RESIDENT: eHealth for Mental Health: Optimizing information delivery between providers and patients in suicide assessment

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Presenting Author(s): Dr. Eric Chan Tai Kong

Co-Author(s): Dr. Katherine J. Aitchison, Garima Aryal, Dr. Andrius Baskys, Dr. Patrick Carnes, Dr. Bradley Green, Dr. Richard A. Isenberg, Dr. Rohit J. Lodhi, Leslie Roper, Keanna Wallace

Date and time: 24 Mar 2018 from 14:15 to 14:30

Location: Hawthorn C  Floor Map

Presenting Author: Dr. Eric Chan Tai Kong

Co-Author(s) Names: Keanna Wallace, Garima Aryal, Leslie Roper, Dr. Rohit J. Lodhi, Dr. Richard A. Isenberg, Dr. Bradley Green,  Dr. Andrius Baskys, Dr. Patrick Carnes, Dr. Katherine J. Aitchison


Learning Objectives:

  1. To review the literature surrounding the use of mobile applications in healthcare, primarily as it relates to symptom monitoring in mental health
  2. To detail the process surrounding the development and implementation of a mobile application administering the Suicide Ideation and Behavior Assessment Tool (SIBAT)
  3. To discuss plans to assess student preference for the SIBAT to be administered via the Qualtrics platform or via an app.

Literature Reference:

Catalyst Canada. Smartphone behaviour in Canada and the implications for marketers in 2016. Catalyst Canada Web site ( Accessed January 19, 2018.

Proudfoot J, Parker G, Hadzi Pavlovic D, et al. Community attitudes to the appropriation of mobile phones for monitoring and managing depression, anxiety, and stress. J Med Internet Res. 2010;12(5):e64. PMID: 21169174. doi: 10.2196/jmir.1475.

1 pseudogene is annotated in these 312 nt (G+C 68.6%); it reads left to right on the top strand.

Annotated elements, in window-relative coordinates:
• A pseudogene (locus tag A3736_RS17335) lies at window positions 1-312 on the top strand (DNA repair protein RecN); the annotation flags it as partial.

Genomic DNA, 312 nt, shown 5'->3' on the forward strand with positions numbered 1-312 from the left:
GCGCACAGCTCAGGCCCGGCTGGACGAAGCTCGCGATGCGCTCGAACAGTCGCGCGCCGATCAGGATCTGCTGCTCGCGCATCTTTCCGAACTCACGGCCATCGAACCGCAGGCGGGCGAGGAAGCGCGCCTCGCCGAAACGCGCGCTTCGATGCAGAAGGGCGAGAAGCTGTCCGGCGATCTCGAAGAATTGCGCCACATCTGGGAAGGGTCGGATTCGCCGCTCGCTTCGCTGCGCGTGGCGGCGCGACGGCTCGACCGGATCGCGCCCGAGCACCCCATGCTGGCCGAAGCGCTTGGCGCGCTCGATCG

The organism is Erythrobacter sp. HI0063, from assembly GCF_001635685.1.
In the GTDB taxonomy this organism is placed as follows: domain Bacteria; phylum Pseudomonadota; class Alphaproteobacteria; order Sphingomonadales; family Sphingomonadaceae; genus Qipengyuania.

Torous J, Friedman R, Keshavan M. Smartphone ownership and interest in mobile applications to monitor symptoms of mental health conditions. JMIR mHealth and uHealth. 2014;2(1):e2. PMID: 25098314. doi: 10.2196/mhealth.2994.

Donker T, Petrie K, Proudfoot J, et al. Smartphones for smarter delivery of mental health programs: A systematic review. J Med Internet Res 2013;15(11):e247. PMID: 24240579. doi: 10.2196/jmir.2791.


Smartphone adoption has been steadily increasing in recent years, with smartphone ownership in Canada reported as high as 76% in 2016 (1). In recent surveys on the use of mobile phones in mental health, over 65% of respondents indicated interest in using a mobile application to monitor symptoms of mental health conditions (2, 3). Unfortunately, there is a lack of scientific evidence available regarding mental health apps (4). To assess patient’s preference for mobile app based assessment tools versus the Qualtrics interface, we will develop an application for administration of the SIBAT (Suicide Ideation and Behavior Assessment Tool), a newly developed assessment tool of suicidality. This app will then be used to administer the scale to a sample of healthy controls. The SIBAT will also be administered using the Qualtrics software and participants will be given a survey upon completion of the study in which they can comment on their subjective experience of mobile application use and which modality of assessment they prefer.


Government of Alberta (Alberta Centennial Addiction and Mental Health Research Chair and transitional funding to KJA);

American Foundation for Addiction Research; Fullbright-Canada Palix Foundation Distinguished Visiting Research Chair to PC; Canada Foundation for Innovation John R. Evans Leaders Fund; Alberta Innovation to KJA; Advanced Education Small Equipment Grants Program to KJA;  fellowship grant from Janssen Inc., Canada, to ECTK.

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